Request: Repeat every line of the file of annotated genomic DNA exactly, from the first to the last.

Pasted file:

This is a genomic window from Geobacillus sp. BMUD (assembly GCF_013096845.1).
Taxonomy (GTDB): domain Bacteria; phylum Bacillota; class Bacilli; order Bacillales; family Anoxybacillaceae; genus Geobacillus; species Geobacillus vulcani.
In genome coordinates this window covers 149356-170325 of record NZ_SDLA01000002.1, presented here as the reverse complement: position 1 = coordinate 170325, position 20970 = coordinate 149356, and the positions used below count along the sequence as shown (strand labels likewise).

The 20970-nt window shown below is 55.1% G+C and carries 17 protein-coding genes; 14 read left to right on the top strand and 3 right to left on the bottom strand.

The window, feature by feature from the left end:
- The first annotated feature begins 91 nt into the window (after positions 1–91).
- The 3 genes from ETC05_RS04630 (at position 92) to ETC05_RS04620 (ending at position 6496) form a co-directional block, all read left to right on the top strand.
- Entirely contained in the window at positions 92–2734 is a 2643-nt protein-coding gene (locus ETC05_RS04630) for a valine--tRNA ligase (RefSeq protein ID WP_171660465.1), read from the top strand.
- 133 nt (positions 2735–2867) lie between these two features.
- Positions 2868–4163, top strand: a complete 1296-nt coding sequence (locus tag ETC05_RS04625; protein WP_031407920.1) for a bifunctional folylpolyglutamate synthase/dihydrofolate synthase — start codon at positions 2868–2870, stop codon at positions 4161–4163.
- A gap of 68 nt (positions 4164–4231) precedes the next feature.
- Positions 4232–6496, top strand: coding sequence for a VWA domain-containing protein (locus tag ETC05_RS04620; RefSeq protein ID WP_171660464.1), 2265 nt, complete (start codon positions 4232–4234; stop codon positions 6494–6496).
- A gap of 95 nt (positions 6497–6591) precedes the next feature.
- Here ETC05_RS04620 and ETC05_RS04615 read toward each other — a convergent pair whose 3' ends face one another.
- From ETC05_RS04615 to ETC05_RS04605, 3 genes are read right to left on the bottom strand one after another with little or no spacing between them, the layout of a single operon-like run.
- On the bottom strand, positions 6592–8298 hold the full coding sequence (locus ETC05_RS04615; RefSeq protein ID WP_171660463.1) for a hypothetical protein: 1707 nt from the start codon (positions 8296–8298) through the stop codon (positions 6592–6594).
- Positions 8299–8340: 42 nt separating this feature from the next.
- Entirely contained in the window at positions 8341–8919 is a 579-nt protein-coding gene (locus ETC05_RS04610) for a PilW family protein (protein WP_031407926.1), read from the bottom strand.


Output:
This is a genomic window from Geobacillus sp. BMUD (assembly GCF_013096845.1).
Taxonomy (GTDB): domain Bacteria; phylum Bacillota; class Bacilli; order Bacillales; family Anoxybacillaceae; genus Geobacillus; species Geobacillus vulcani.
In genome coordinates this window covers 149356-170325 of record NZ_SDLA01000002.1, presented here as the reverse complement: position 1 = coordinate 170325, position 20970 = coordinate 149356, and the positions used below count along the sequence as shown (strand labels likewise).

The 20970-nt window shown below is 55.1% G+C and carries 17 protein-coding genes; 14 read left to right on the top strand and 3 right to left on the bottom strand.

The window, feature by feature from the left end:
- The first annotated feature begins 91 nt into the window (after positions 1–91).
- The 3 genes from ETC05_RS04630 (at position 92) to ETC05_RS04620 (ending at position 6496) form a co-directional block, all read left to right on the top strand.
- Entirely contained in the window at positions 92–2734 is a 2643-nt protein-coding gene (locus ETC05_RS04630) for a valine--tRNA ligase (RefSeq protein ID WP_171660465.1), read from the top strand.
- 133 nt (positions 2735–2867) lie between these two features.
- Positions 2868–4163, top strand: a complete 1296-nt coding sequence (locus tag ETC05_RS04625; protein WP_031407920.1) for a bifunctional folylpolyglutamate synthase/dihydrofolate synthase — start codon at positions 2868–2870, stop codon at positions 4161–4163.
- A gap of 68 nt (positions 4164–4231) precedes the next feature.
- Positions 4232–6496, top strand: coding sequence for a VWA domain-containing protein (locus tag ETC05_RS04620; RefSeq protein ID WP_171660464.1), 2265 nt, complete (start codon positions 4232–4234; stop codon positions 6494–6496).
- A gap of 95 nt (positions 6497–6591) precedes the next feature.
- Here ETC05_RS04620 and ETC05_RS04615 read toward each other — a convergent pair whose 3' ends face one another.
- From ETC05_RS04615 to ETC05_RS04605, 3 genes are read right to left on the bottom strand one after another with little or no spacing between them, the layout of a single operon-like run.
- On the bottom strand, positions 6592–8298 hold the full coding sequence (locus ETC05_RS04615; RefSeq protein ID WP_171660463.1) for a hypothetical protein: 1707 nt from the start codon (positions 8296–8298) through the stop codon (positions 6592–6594).
- Positions 8299–8340: 42 nt separating this feature from the next.
- Entirely contained in the window at positions 8341–8919 is a 579-nt protein-coding gene (locus ETC05_RS04610) for a PilW family protein (protein WP_031407926.1), read from the bottom strand.